Tam was employed on one occasion to make a coffin for a youth who had died at Easter Duddingston, and in the evening he and his apprentice went to take the article home. The coffin was enclosed in a bag, that it might be the more easily carried. On arriving at the village of Duddingston, it being a cold moonlight night in November, Tam felt an irresistible desire to fortify himself with a glass. He and his apprentice accordingly entered the first public-house, and having drank a "gill of the best," the landlady was called in, and Tam began to explore his unfathomable pockets for the odd sixpence upon which he had speculated, but not a bodle was there. Tam looked astonished, apologised for the awkward circumstance, and promised to "look in" as he came past. But Na!—the prudent hostess "didna get her drink for naething, and couldna let it gang that gait." Tam promised, flattered, and threatened; but all would not do. "Weel, weel," said he, "since ye're sae doubtfu' o' my honesty, as I'm gaun to play at a hit dance oot by at Easter Duddingston the nicht, I'll e'en leave the case o' my bass fiddle till I come back." This seemed to satisfy the landlady; and Tam, with the aid of his apprentice, soon unbagged the coffin! Inspired with that feeling of awe, if not of terror, which that emblem of mortality, under such circumstances, was calculated to produce, the landlady exclaimed, with unfeigned perturbation, - Awa', ye gallows-looking blackguard; gin that be the case o' yir bass fiddle, neither you nor it shall stay in my house." Her request, as may be well imagined, was very readily complied with.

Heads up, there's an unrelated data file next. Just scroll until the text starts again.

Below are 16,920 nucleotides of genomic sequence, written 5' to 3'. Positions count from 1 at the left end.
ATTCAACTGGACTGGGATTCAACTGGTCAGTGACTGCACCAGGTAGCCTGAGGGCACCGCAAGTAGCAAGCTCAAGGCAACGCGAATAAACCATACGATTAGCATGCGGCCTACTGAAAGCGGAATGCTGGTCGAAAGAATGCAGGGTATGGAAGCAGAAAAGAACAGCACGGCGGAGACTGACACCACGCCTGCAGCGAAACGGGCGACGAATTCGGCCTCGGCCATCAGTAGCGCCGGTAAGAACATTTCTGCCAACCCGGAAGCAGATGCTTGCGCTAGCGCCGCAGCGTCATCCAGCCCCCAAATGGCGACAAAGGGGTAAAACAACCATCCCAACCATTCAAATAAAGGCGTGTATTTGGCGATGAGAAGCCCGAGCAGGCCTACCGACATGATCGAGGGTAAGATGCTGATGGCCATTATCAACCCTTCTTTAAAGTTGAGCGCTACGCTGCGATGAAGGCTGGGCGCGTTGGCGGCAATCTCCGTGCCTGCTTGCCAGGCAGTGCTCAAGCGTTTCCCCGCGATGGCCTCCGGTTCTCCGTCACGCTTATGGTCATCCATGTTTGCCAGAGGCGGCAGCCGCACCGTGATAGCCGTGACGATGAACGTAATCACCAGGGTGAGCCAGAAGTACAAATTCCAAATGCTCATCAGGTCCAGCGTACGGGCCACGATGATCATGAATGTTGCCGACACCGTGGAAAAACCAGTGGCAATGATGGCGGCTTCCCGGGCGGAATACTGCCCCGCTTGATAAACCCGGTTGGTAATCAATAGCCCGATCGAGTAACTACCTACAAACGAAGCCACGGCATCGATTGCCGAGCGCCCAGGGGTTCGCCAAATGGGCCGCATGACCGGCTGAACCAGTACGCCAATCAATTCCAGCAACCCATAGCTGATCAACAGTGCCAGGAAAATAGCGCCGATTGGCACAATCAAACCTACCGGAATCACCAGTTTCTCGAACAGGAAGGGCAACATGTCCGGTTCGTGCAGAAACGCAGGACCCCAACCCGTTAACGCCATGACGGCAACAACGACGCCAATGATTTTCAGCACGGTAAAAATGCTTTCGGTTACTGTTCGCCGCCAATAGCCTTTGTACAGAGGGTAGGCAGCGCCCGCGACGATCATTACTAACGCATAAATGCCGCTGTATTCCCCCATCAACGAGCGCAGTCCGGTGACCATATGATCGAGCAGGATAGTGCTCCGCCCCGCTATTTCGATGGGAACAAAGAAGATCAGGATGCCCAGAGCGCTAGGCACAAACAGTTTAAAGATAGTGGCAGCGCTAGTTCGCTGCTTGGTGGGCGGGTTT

Tam was questioned one day by a lady, at whose house he was employed in making some repairs, as to the reason why people of his profession were so extravagant in their charges for coffins. Tam looked very mysterious, and agreed to inform her of the secret for the matter of a good glass of "Athole brose;" which moderate stipulation being immediately implemented, he told her, ''It's juist because they are ne'er brought back to be mended." As we have already hinted, the precentor's wit consisted more in the method than the matter; and hence the reason, although he never failed to "set the table in a roar," that there are few of his sayings which do not lose materially by being written down. There are still one or two anecdotes not altogether unworthy of notice. Tam was one night engaged in a tavern with a party of select friends, among whom was the late Mr. Home Drummond, a gentleman then young, and who, it is said, could relish a night's diversion well, provided he did not "buy his joys o'er dear." During the evening, Tarn delighted the company with his very best songs, and, in return, was plied at every interval with an excess of liquor. Mr. Drummond, in particular, perhaps with the view of making him tipsy, pressed the songster without mercy, frequently adding, that if he did not drink off his glass he should have Kettle's mends—(i.e., fill the glass and make him drink it over again.) When the debauch was finished, and the parties came to the street, one of those present, who was by no means sober, feeling an increase of thirst from the excess of his libations, put his head to the mouth of the well in the High Street, and commenced drinking most vigorously. "Out wi't," cried the songster, chuckling over his imagined victory—"out wi't; or, by my sang, ye shall hae Eelties mends.'''